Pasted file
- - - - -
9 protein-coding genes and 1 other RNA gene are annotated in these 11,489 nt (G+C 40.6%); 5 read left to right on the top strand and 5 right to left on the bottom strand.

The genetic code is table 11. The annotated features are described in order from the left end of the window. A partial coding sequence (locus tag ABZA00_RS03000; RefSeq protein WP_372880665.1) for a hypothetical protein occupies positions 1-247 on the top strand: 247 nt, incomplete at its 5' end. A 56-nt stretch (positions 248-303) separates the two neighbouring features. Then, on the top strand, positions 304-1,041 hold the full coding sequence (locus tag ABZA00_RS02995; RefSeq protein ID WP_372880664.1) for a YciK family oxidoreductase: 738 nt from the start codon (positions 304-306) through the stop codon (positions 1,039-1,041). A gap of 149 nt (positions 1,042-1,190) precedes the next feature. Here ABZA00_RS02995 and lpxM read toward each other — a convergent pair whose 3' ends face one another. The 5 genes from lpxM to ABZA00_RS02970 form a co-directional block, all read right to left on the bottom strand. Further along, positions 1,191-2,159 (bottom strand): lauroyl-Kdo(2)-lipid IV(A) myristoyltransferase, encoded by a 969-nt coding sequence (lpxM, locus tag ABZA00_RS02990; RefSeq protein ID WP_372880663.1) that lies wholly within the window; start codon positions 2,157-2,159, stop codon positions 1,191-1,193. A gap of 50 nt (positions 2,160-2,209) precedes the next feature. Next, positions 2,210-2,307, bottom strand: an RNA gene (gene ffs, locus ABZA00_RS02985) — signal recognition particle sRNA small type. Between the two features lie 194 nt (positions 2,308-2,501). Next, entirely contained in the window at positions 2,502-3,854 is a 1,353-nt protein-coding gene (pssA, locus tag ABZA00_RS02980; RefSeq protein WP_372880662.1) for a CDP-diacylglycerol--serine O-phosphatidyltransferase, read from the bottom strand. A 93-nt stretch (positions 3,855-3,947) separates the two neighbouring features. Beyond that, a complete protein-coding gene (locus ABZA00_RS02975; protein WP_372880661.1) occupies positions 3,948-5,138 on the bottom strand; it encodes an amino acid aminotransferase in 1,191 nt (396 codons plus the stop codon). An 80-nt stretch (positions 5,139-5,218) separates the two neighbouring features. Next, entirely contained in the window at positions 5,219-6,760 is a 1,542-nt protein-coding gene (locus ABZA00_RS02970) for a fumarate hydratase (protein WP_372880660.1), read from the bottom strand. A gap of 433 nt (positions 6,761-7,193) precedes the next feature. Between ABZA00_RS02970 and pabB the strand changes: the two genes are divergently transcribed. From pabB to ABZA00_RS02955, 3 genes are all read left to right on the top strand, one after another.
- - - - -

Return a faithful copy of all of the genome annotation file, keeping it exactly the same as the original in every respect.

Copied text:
9 protein-coding genes and 1 other RNA gene are annotated in these 11,489 nt (G+C 40.6%); 5 read left to right on the top strand and 5 right to left on the bottom strand.

The genetic code is table 11. The annotated features are described in order from the left end of the window. A partial coding sequence (locus tag ABZA00_RS03000; RefSeq protein WP_372880665.1) for a hypothetical protein occupies positions 1-247 on the top strand: 247 nt, incomplete at its 5' end. A 56-nt stretch (positions 248-303) separates the two neighbouring features. Then, on the top strand, positions 304-1,041 hold the full coding sequence (locus tag ABZA00_RS02995; RefSeq protein ID WP_372880664.1) for a YciK family oxidoreductase: 738 nt from the start codon (positions 304-306) through the stop codon (positions 1,039-1,041). A gap of 149 nt (positions 1,042-1,190) precedes the next feature. Here ABZA00_RS02995 and lpxM read toward each other — a convergent pair whose 3' ends face one another. The 5 genes from lpxM to ABZA00_RS02970 form a co-directional block, all read right to left on the bottom strand. Further along, positions 1,191-2,159 (bottom strand): lauroyl-Kdo(2)-lipid IV(A) myristoyltransferase, encoded by a 969-nt coding sequence (lpxM, locus tag ABZA00_RS02990; RefSeq protein ID WP_372880663.1) that lies wholly within the window; start codon positions 2,157-2,159, stop codon positions 1,191-1,193. A gap of 50 nt (positions 2,160-2,209) precedes the next feature. Next, positions 2,210-2,307, bottom strand: an RNA gene (gene ffs, locus ABZA00_RS02985) — signal recognition particle sRNA small type. Between the two features lie 194 nt (positions 2,308-2,501). Next, entirely contained in the window at positions 2,502-3,854 is a 1,353-nt protein-coding gene (pssA, locus tag ABZA00_RS02980; RefSeq protein WP_372880662.1) for a CDP-diacylglycerol--serine O-phosphatidyltransferase, read from the bottom strand. A 93-nt stretch (positions 3,855-3,947) separates the two neighbouring features. Beyond that, a complete protein-coding gene (locus ABZA00_RS02975; protein WP_372880661.1) occupies positions 3,948-5,138 on the bottom strand; it encodes an amino acid aminotransferase in 1,191 nt (396 codons plus the stop codon). An 80-nt stretch (positions 5,139-5,218) separates the two neighbouring features. Next, entirely contained in the window at positions 5,219-6,760 is a 1,542-nt protein-coding gene (locus ABZA00_RS02970) for a fumarate hydratase (protein WP_372880660.1), read from the bottom strand. A gap of 433 nt (positions 6,761-7,193) precedes the next feature. Between ABZA00_RS02970 and pabB the strand changes: the two genes are divergently transcribed. From pabB to ABZA00_RS02955, 3 genes are all read left to right on the top strand, one after another.